This version of Holmes—the one who would have never disappointed us, had only the world gotten out of his way—cheapens a complex judicial legacy. Save for the repeated assertion that Holmes would brook no concession to modern-day originalists and textualists—to say nothing, we assume, of the Federalist Society—Budiansky avoids much explicit opining on the contemporary relevance of his subject. The safest inference, of course, is some reminder of the enduring virtues of judicial minimalism. But one may wonder fairly whether Holmes offers the best exponent for this point. And, of course, it simply assumes—again, perhaps because Holmes was that much cleverer than his antagonists—the virtues of minimalism, as practiced by the Yankee from Olympus.
On the first point, Holmes’s much-celebrated legacy of First Amendment jurisprudence offers ample reason for caution. In the hundred years since Holmes’s dissent in Abrams, the Supreme Court has—almost always for policy reasons—radically expanded the scope of the First Amendment’s protections for “free speech.” Some of these decisions (e.g., New York Times v. Sullivan, which in 1964 limited the ability of public figures to sue newspapers for libel) rank among the most celebrated in the history of the Supreme Court. Others (e.g., 1989’s Texas v. Johnson, which found prohibitions against flag-burning unconstitutional) remain controversial, despite their undeniable status as canon.
The Roberts Court has, if anything, accelerated this trend, frequently with the willing support of at least eight justices. A relative handful of these decisions (e.g., Citizens United v. FEC of 2010, which struck down prohibitions on corporate political expenditures) raise the prospect of pitched partisan conflict. But many more (e.g., Snyder v. Phelps, which concluded in 2011 that speech on a matter of public concern could never form the basis for the common-law tort of emotional distress) have witnessed an almost-unanimous Supreme Court blithely set aside decades (and sometimes centuries) worth of statutory and common-law authorities. This is hardly the stuff of a modest judiciary. And this phenomenon is no longer limited to the “free speech” provisions of the First Amendment.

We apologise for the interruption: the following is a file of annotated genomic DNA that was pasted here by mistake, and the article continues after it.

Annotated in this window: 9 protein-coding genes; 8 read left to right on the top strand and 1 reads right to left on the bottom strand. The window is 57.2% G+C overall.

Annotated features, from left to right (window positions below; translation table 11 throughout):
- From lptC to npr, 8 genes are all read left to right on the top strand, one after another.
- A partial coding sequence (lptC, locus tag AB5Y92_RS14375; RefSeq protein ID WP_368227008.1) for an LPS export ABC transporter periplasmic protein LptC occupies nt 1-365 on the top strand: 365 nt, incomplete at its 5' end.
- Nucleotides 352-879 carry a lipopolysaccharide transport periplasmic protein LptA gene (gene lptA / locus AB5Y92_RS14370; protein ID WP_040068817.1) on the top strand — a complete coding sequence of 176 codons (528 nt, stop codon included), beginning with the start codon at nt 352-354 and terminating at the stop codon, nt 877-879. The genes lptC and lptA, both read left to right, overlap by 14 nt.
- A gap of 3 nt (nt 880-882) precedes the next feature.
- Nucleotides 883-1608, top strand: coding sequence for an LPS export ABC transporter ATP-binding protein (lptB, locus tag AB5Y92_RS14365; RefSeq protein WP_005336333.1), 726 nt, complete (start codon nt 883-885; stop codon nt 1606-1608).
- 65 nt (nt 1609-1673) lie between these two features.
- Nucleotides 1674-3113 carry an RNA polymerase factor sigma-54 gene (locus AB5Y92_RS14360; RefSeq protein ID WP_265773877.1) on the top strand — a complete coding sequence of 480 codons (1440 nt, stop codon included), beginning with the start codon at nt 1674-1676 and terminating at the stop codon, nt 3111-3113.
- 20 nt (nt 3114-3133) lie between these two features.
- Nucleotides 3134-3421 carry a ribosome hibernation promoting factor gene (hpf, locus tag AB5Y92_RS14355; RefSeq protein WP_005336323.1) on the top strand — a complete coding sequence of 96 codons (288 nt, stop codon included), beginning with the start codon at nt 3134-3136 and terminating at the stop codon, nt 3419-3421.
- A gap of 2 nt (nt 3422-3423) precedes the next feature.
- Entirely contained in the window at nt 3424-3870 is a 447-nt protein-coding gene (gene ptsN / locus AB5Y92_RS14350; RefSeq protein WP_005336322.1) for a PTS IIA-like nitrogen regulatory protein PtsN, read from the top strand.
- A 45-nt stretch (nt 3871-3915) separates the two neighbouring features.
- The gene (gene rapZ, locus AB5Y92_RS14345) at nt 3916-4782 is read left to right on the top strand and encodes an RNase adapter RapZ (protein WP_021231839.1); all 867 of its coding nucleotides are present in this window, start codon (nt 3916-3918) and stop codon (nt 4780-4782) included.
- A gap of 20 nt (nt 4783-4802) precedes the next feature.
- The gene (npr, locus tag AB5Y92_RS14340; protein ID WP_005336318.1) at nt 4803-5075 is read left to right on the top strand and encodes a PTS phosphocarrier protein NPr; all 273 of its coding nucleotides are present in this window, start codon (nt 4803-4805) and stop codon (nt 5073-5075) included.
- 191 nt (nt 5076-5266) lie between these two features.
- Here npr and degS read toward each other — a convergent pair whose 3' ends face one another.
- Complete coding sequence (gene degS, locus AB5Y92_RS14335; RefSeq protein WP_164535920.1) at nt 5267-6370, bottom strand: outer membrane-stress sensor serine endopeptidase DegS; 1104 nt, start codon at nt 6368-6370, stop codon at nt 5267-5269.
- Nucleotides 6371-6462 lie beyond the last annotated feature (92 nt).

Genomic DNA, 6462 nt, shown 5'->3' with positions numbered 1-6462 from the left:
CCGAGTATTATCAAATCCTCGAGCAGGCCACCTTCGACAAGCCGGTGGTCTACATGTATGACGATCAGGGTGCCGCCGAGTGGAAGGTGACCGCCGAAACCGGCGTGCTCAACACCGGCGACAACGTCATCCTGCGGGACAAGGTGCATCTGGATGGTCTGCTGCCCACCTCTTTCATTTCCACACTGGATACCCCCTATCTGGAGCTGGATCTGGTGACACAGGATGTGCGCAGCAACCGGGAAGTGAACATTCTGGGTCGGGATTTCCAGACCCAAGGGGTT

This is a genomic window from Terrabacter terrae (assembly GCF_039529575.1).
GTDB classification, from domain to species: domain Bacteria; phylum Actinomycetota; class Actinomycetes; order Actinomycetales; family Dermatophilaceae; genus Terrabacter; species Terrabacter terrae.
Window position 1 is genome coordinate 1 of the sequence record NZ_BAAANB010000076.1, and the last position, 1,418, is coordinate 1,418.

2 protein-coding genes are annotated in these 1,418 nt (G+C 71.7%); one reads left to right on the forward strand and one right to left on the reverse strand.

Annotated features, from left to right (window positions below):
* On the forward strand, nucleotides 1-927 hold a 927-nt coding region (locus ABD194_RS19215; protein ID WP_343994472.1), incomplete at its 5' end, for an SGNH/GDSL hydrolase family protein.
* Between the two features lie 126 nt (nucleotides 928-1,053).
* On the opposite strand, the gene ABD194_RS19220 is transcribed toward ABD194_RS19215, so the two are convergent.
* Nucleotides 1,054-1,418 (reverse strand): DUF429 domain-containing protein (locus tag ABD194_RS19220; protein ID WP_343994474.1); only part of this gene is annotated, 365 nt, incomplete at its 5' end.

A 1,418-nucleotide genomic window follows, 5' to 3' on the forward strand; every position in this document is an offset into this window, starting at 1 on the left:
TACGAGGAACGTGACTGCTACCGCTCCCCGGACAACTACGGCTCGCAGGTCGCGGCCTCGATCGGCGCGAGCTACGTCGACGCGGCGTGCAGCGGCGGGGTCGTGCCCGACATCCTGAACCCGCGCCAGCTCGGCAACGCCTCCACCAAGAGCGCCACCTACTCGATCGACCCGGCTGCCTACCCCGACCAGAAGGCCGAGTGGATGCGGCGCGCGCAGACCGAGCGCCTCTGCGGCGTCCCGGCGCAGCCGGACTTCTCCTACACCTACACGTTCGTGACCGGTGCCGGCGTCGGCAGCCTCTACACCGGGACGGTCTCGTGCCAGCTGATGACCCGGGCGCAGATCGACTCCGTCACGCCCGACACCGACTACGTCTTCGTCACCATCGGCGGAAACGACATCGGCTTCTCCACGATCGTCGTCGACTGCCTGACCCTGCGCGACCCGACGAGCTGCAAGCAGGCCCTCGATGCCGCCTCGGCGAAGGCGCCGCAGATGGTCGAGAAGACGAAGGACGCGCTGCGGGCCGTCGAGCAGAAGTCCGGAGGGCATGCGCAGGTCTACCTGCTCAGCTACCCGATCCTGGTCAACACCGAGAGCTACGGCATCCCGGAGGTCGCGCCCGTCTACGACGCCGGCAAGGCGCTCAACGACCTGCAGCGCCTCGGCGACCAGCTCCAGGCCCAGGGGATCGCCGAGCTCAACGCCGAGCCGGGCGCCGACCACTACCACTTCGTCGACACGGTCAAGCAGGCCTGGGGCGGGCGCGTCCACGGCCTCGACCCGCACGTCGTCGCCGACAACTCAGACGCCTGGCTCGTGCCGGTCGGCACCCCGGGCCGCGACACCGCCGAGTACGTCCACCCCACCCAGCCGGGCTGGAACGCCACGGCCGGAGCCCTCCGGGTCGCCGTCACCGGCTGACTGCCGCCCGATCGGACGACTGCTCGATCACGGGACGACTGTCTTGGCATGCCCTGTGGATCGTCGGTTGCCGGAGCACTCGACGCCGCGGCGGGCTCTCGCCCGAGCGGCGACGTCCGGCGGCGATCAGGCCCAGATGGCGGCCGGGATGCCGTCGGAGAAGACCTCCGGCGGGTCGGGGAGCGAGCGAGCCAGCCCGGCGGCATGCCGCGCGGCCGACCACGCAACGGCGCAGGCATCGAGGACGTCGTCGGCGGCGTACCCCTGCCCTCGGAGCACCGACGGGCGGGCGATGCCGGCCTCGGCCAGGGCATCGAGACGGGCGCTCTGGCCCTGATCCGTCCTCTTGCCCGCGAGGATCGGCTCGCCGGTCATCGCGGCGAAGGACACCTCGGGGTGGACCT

Of course, Holmes cannot shoulder the blame entirely for the judicial branch’s radical arrogation of power and influence. But the incorporation of federal constitutional rights against the states—a project for which the First Amendment, as recast by Holmes, soon formed the tip of the spear—should be considered patient zero. In part thanks to Holmes, we have inherited a world where common-law (or statutory) rights have been constitutionalized, courtesy of the federal courts. And, ironically, the political branches have little say in pushing back against the definition or horizons of these rights. It is difficult to imagine this state of play not troubling Holmes. And so, too, should it trouble his shrinking circle of devotees.
To be clear, the development of modern statutory law—particularly the sprawling and unwieldy United States Code—likely calls into question the relevance of common-law judging in the first instance. Although Holmes—if we are to take Budiansky at his word—might hold contemporary textualists in deep contempt, the interstitial spaces in which the common law thrived are few and far between. For all its manifest flaws, Congress has purposefully written many of these statutes broadly, in part to limit what amounts to policy-making from the bench. At least at the federal level, therefore, it is likely that we shall never see another “great” common-law jurist.
Whether Oliver Wendell Holmes, Jr., really was “great” in that respect remains an open, and—I think—appropriately contested question. The success of his jurisprudential project—at least as it is commonly understood—remains debatable, even on most charitable reading. Perhaps, then, Holmes could be said to offer something of a window into the best and the worst of America during an uncommonly eventful moment in its history. He cultivated the rarest combination of winsome prose and profound erudition; to say nothing of pluck and personality in abundance. But these gifts—and gifts they were, to be sure—provided ample cover for lazy, inconsistent, or flatly incoherent thinking. And the marketplace of ideas is—much like its progenitor—ruthless.